The Extra Mile is Never Crowded

This applies to so many parts of life, both big and small, personal and business, and for the rich and the poor.

A lot of what people like to call luck, timing, or my current least favorite word – Privilege – is going the extra mile. I preach this constantly, but never thought to add the best part, which is why that extra mile is so crucial. NOBODY ELSE IS THERE!

In high school I grinded it out for a scholarship. In college I fought for the top of the heap with top grades, involvment in on campus organizations, and emailed every alumni on Wall Street I could find in hopes of a solid internship. I applied to over 100 internships, got 5 callbacks and 1, let me repeat ONE, offer. I then graduated in 2008 and watched that dream fall apart. Instead of letting that setback knock me down, I pushed forward in to a new industry and while I’m not CEO, I’ve carved out a pretty solid position for myself at the ripe age of 30. In short, I’ve always fought for that extra mile.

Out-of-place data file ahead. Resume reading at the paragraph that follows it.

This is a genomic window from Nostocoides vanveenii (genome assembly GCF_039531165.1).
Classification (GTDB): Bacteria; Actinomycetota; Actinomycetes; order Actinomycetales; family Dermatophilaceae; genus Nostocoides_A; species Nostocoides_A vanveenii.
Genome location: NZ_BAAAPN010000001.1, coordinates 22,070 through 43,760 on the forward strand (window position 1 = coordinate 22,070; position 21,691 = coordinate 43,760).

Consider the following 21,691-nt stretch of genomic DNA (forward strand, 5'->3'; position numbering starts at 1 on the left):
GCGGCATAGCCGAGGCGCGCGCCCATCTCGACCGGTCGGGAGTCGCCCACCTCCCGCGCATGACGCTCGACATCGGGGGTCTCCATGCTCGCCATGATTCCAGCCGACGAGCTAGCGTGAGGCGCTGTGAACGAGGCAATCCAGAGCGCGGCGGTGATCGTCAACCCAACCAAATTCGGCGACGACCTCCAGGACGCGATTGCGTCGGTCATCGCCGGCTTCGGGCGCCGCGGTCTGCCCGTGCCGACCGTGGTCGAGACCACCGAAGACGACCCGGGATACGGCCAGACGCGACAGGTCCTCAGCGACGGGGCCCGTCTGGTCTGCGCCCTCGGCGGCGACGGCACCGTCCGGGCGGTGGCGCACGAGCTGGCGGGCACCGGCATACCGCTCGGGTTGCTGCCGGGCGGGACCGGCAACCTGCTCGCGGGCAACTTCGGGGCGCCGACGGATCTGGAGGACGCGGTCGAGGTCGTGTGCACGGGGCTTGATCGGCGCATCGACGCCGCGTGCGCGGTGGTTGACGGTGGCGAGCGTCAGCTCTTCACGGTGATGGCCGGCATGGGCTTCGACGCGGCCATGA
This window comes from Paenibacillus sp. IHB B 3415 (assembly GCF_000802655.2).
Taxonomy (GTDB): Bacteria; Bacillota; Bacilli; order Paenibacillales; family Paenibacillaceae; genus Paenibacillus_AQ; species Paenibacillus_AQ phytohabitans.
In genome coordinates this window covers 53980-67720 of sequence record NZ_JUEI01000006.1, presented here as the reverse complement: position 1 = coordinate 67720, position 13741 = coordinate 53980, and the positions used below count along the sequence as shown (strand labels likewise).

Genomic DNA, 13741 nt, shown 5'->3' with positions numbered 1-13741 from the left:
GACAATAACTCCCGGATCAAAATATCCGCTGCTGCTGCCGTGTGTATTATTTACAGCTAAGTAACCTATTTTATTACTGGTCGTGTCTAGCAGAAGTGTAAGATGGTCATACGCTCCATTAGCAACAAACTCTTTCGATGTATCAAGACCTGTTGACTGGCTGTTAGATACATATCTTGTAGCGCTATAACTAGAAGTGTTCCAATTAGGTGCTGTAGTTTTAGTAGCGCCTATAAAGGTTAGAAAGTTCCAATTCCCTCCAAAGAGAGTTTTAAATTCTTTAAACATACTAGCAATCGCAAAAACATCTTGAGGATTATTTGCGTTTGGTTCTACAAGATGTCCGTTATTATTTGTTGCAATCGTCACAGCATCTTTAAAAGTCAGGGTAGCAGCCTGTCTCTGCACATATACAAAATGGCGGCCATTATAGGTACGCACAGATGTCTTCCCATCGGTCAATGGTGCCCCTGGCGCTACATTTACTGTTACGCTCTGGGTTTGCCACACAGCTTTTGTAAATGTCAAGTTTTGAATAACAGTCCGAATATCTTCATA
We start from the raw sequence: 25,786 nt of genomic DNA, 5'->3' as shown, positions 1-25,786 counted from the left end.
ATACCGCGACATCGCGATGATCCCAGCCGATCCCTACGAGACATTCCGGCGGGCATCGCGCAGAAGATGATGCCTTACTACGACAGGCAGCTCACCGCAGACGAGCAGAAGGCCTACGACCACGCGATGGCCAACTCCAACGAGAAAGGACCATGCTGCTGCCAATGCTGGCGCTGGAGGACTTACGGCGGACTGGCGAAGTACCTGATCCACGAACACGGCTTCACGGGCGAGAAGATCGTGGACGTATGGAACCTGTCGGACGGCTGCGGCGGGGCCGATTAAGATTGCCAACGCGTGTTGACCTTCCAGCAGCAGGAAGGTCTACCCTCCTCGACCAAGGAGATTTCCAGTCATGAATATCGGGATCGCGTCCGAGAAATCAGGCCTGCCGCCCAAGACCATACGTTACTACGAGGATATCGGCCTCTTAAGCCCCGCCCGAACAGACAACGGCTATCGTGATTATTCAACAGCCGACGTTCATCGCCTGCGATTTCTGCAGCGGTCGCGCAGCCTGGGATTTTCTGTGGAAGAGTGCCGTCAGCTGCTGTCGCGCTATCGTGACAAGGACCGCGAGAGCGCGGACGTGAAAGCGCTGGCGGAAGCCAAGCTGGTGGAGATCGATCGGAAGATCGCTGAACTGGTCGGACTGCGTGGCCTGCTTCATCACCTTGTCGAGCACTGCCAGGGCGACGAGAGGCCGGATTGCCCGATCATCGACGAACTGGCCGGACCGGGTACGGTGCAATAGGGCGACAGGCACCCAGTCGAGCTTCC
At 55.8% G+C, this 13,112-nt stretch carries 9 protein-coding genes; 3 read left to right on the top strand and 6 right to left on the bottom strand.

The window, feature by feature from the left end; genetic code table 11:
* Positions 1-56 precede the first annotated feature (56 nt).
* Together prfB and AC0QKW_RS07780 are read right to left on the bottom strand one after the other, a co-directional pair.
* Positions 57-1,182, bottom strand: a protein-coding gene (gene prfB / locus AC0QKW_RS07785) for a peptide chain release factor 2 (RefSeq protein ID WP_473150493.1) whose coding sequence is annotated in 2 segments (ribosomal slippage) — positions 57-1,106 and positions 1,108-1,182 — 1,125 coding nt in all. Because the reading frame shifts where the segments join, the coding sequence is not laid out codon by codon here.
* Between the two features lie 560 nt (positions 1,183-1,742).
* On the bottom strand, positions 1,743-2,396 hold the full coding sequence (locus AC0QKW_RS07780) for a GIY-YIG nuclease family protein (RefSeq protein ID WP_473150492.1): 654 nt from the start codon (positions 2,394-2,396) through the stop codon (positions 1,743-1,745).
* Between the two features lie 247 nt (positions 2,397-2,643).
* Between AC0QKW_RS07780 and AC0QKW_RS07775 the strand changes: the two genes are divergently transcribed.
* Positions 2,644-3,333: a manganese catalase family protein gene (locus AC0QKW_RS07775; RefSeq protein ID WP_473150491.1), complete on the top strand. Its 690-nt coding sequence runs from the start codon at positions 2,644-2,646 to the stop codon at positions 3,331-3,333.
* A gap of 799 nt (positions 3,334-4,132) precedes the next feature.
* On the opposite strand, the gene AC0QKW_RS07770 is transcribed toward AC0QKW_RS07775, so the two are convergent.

In every side hustle I’ve succeeded at, I was putting in my time at 1-2am. Reading every single thing I could find on the topic. Reaching out to others and trying to get up the pile. And to be perfectly honest, I’m not even remotely there yet. Not even a little bit. But I’m still fighting for another mile, because I need to get past that crowd. One small example is that when our Amazon customers have had problems with our product (we had some initial manufacturing problems) we immediately responded to their emails, refunded their money AND offered them promo codes for a free item. People were FLOORED because nobody is making that effort.